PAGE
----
The Not So Great War

Mar 3, 2016 | History, Research, Writing

Over a hundred years ago, my grandfather went off to war.

He was young, and possibly, panting at the bit to go. He may have gone earlier if it hadn’t been for age restrictions.

It was to be a great adventure.

Every able-bodied man wanted to be part of it. At least that is what I am led to believe.

I’m sure that’s not completely true. There must have been some people against going to war.

Things were different back then, war was an accepted part of life. There had been wars raging somewhere on the planet since the birth of  modern man.

Nothing has really changed, wars still rage on. Only now we are more aware of them.

We have cameras on the ground. We have reporters feeding us information in milliseconds.

A hundred years ago, reports from the front took a lot longer. You would have had to read it in the newspaper, or wait for the book to come out, before you could have a first hand experience of what went on. Even then, it wasn’t always accurate.

It was distant. It was mysterious. It wasn’t close to home.

It was something that happened somewhere else.

Somehow, war was an honourable thing to be part of.

My grandfather didn’t come back unscathed.

He carried a piece of shrapnel around in his leg for over fifty years. He also carried memories of the dead. He never forgot.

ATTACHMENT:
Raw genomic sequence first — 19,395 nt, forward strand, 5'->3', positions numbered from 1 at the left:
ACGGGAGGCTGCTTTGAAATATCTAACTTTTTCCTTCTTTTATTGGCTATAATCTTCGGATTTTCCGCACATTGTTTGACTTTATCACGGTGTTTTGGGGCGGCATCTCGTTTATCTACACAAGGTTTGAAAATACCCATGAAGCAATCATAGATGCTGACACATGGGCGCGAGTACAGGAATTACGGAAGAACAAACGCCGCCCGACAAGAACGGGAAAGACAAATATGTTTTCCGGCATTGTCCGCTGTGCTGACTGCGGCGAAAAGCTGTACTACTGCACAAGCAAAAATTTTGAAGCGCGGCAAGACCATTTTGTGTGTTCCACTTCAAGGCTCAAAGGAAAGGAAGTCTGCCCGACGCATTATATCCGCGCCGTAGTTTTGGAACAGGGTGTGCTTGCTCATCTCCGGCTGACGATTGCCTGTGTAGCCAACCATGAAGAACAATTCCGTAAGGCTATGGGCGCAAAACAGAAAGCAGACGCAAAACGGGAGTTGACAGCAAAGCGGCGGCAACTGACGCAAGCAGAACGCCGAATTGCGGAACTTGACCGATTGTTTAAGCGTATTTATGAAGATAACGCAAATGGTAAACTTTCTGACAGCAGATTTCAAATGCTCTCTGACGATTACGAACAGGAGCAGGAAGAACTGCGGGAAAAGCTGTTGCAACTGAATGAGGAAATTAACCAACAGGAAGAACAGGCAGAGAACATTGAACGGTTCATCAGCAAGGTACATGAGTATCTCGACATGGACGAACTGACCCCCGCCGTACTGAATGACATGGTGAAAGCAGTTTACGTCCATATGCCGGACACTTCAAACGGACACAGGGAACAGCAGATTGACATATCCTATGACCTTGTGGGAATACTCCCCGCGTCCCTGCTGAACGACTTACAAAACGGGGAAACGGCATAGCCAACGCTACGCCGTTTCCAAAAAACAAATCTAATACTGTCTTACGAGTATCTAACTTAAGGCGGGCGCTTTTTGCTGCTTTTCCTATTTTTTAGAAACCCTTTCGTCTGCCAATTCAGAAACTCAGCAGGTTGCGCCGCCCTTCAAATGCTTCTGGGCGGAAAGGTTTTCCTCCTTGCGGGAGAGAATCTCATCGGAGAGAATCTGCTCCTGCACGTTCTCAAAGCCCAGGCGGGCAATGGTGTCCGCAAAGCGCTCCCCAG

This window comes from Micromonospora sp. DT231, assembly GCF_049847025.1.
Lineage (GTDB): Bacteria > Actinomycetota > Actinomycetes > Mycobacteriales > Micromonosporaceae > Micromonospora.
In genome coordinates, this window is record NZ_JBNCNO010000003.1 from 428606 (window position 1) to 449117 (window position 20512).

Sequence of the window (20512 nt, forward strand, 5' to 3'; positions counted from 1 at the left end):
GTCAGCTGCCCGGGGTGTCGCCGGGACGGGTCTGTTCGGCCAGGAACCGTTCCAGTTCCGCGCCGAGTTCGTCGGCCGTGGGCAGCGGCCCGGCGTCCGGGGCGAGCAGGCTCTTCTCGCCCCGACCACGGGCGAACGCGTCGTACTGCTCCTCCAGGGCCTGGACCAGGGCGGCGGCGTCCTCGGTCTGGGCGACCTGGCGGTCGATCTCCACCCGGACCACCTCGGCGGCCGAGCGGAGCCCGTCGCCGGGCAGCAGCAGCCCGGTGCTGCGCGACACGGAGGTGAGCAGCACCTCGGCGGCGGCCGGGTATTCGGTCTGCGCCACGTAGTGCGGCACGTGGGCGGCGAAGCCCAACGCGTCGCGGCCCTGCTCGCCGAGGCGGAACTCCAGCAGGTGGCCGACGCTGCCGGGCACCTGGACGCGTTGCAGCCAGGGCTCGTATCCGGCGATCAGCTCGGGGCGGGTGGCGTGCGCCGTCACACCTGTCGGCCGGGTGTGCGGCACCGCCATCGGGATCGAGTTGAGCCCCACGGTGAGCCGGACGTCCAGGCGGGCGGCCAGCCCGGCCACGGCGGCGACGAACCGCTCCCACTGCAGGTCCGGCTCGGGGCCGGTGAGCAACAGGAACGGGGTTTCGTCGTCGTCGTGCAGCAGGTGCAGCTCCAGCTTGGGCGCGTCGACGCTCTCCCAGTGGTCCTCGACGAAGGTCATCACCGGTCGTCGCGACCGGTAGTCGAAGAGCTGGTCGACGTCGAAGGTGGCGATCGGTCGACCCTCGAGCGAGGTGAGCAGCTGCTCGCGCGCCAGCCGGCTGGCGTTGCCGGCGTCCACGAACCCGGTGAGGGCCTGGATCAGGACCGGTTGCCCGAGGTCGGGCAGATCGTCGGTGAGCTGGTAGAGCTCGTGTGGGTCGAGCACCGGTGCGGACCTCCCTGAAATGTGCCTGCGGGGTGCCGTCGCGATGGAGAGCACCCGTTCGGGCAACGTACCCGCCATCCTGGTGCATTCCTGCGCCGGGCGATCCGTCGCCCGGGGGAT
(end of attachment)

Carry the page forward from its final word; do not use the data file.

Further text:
He made sure that I knew how bad it was and that I didn’t entertain any ideas of entering the service.

He was not primarily a warrior, he was an ambulance man.

He was a member of the Australian Light Horse Brigade. Cavalry was still the accepted means of battle in those days. It was a journey of several weeks by ship to reach the Middle-East.

He and his horse made the long trip together around the world.

His horse never returned, but he did.

He spent most of his time in the desert, which wouldn’t have been unfamiliar to him.

South Australia is one of the driest places on the planet.

However, the environment is less aggressive. There were, and are, no machine guns in Adelaide. There were also no tanks and, most definitely, no snipers.

A while ago I tried to trace his movements. I attempted to map his journey.

Towards the end of his war service he was involved in the race to Damascus.

It was at this time, during the final days of the war, when he was awarded a medal for his actions. He went in under fire, in the heat of battle, to pull out injured. The battle was for a bridge over the Jordan River in Palestine.

It was one of those important targets, which was fought over many times, before there was a victor.

Curiously, this spot has been the site of several battles over the centuries. Hundreds have sacrificed themselves for a speck on the map.

Now it’s an insignificant crossing in the middle of farmland, not unlike the fields of the Western Front in Belgium.

All that death and destruction only to become a home for cows or crops. No one is fighting for it now.

It all seems incredibly pointless.

Perhaps that’s because it is.